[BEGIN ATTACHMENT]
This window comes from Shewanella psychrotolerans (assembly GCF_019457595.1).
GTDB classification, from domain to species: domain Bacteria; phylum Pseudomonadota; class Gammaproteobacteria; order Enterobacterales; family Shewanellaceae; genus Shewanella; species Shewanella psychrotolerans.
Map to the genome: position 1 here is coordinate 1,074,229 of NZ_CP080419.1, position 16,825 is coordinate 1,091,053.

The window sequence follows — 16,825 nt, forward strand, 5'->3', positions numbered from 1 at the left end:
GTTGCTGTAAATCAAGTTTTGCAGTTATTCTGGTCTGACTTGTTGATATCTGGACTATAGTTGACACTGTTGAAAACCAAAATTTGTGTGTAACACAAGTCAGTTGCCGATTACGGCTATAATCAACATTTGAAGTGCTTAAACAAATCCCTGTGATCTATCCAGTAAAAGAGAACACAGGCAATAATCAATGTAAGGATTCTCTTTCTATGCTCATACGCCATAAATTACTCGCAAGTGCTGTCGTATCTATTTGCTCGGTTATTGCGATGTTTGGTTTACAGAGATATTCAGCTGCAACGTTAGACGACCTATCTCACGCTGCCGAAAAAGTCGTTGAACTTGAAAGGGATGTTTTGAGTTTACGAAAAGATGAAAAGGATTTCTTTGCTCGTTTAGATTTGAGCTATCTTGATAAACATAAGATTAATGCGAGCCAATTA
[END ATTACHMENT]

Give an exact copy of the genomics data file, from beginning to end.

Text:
This window comes from Shewanella psychrotolerans (assembly GCF_019457595.1).
GTDB classification, from domain to species: domain Bacteria; phylum Pseudomonadota; class Gammaproteobacteria; order Enterobacterales; family Shewanellaceae; genus Shewanella; species Shewanella psychrotolerans.
Map to the genome: position 1 here is coordinate 1,074,229 of NZ_CP080419.1, position 16,825 is coordinate 1,091,053.

The window sequence follows — 16,825 nt, forward strand, 5'->3', positions numbered from 1 at the left end:
GTTGCTGTAAATCAAGTTTTGCAGTTATTCTGGTCTGACTTGTTGATATCTGGACTATAGTTGACACTGTTGAAAACCAAAATTTGTGTGTAACACAAGTCAGTTGCCGATTACGGCTATAATCAACATTTGAAGTGCTTAAACAAATCCCTGTGATCTATCCAGTAAAAGAGAACACAGGCAATAATCAATGTAAGGATTCTCTTTCTATGCTCATACGCCATAAATTACTCGCAAGTGCTGTCGTATCTATTTGCTCGGTTATTGCGATGTTTGGTTTACAGAGATATTCAGCTGCAACGTTAGACGACCTATCTCACGCTGCCGAAAAAGTCGTTGAACTTGAAAGGGATGTTTTGAGTTTACGAAAAGATGAAAAGGATTTCTTTGCTCGTTTAGATTTGAGCTATCTTGATAAACATAAGATTAATGCGAGCCAATTA